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  • Writer's pictureSourav Dhar

16 Types of Bias to be Careful of in UX Research: Part 2

Updated: Mar 14, 2023


By conducting a systematic enquiry, the researcher may unintentionally or purposefully influence outcomes. This is called research bias, and it can have the same effect on your findings as any other kind of bias.

There are no concrete rules for researching bias, which means that it can manifest itself at any time. Bias in research can result from both experimental errors and a failure to account for all relevant circumstances.

Research bias is a major source of unreliable findings in scientific studies. Due to the unstructured nature of research, defining bias requires caution. The ability to detect the signs of it can help you take steps to mitigate or prevent its onset. Here, we'll define it, identify its subtype, and discuss preventative measures.

Types of research bias with examples

Practically every component of quantitative and qualitative research contains bias, which can originate from both the survey producer and the participants. The most manageable types of bias in research are those that originate directly from the researcher conducting the study.

Bias can arise in UX research in several ways, including:

  1. Sampling Bias occurs when the sample population does not represent the user base. For example, if a UX researcher only researches a particular demographic group, such as young adults, they may miss the needs of older adults or other groups.

  2. Confirmation Bias: This occurs when a researcher only seeks out information that confirms their pre-existing beliefs or hypotheses while ignoring or discounting information that contradicts their assumptions.

  3. Observer Bias: This occurs when the researcher's own beliefs or values influence the interpretation of user behavior or data.

  4. Social Desirability Bias: This occurs when users alter their responses or behavior to present themselves in a more positive light or to conform to societal norms.

  5. Hawthorne Effect: This occurs when users modify their behavior because they know they are being observed.

  6. Cultural Bias: This occurs when the research is conducted in one culture, and the findings may not apply to other cultures or contexts.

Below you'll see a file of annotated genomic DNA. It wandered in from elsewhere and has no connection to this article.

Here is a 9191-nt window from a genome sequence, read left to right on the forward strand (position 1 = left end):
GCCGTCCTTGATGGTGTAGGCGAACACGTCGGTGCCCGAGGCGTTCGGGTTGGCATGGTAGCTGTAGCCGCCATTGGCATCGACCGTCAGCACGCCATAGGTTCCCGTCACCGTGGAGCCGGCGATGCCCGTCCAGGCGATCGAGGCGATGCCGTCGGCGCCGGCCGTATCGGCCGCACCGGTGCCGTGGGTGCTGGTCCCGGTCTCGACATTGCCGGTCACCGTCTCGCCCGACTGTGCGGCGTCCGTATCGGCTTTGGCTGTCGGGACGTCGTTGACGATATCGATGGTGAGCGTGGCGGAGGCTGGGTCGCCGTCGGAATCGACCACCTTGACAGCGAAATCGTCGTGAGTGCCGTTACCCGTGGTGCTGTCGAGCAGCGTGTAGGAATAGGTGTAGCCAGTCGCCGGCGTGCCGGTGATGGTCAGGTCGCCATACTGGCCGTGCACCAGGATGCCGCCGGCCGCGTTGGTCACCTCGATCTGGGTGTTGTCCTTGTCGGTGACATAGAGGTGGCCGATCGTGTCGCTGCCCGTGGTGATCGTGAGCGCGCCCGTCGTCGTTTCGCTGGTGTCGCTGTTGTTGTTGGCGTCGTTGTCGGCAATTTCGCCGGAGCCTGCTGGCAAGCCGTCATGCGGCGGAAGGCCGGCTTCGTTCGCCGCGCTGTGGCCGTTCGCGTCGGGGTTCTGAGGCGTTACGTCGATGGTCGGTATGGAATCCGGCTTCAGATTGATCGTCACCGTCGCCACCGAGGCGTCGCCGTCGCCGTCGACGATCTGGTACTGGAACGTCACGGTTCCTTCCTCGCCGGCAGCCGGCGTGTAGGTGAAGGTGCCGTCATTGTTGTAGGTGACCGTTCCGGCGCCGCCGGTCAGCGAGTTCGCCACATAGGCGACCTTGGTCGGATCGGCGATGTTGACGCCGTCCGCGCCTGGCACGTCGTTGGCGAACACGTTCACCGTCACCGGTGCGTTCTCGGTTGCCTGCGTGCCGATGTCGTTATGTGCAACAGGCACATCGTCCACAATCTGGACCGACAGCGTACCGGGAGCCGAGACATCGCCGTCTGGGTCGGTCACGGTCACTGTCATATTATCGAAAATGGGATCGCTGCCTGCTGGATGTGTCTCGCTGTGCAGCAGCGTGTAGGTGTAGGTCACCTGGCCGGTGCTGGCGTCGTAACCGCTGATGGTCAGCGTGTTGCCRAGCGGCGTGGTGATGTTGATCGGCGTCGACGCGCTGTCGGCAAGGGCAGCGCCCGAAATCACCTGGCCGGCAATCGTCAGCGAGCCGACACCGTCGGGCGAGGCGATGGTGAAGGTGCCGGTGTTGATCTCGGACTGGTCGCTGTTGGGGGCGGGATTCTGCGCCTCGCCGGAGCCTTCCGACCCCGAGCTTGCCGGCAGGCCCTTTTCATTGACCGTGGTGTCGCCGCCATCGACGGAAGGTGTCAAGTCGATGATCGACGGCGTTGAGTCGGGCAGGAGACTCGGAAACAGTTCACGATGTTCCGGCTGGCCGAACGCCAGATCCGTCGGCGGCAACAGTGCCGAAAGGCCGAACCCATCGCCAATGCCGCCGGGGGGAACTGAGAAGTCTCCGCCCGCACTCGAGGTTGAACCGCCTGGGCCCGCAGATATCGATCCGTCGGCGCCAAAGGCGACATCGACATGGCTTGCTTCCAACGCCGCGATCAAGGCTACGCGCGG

7. Language Bias: This occurs when research participants do not speak the same language as the researcher, or the language used in the study is not inclusive or accessible to all participants.

  8. Technology Bias: This occurs when a study is conducted using technology that is not accessible or familiar to all participants or when the technology used in the study biases the results.

  9. Expectancy Bias: This occurs when a researcher expects a certain outcome from a study and unconsciously influences the research process or interpretation of results to align with those expectations.

  10. Time and Budget Constraints: Limited resources, time, and budget constraints can influence the quality and scope of research, leading to biased results or incomplete findings.

  11. Researcher’s Personal Biases: Personal biases, beliefs, or assumptions of the researcher can also influence the research process and interpretation of results.

  12. Researcher-Participant Relationship Bias: This occurs when the researcher's relationship with the participants, including their demeanor or communication style, can influence the participants' responses.

  13. Power Dynamics Bias: This occurs when power dynamics, such as the researcher's authority or perceived expertise, can influence the participants' responses or behavior.

  14. Sampling Method Bias: This occurs when the method used to recruit participants may exclude certain groups or biases the sample towards a particular demographic or behavior.

  15. Analysis Bias: This occurs when the researcher's data analysis is not objective or systematic, leading to biased conclusions.

  16. Funding Source Bias: This occurs when the research funding source influences the research design, methodology, or interpretation of results.

To address these biases, UX researchers should use a variety of data collection methods to gain a comprehensive understanding of user needs, consider the potential biases that may arise in each stage of the research process, and document their methodology and analysis process to ensure transparency and reproducibility. It is also important to recognize and address biases when they are identified, whether through stakeholder feedback or critical self-reflection.

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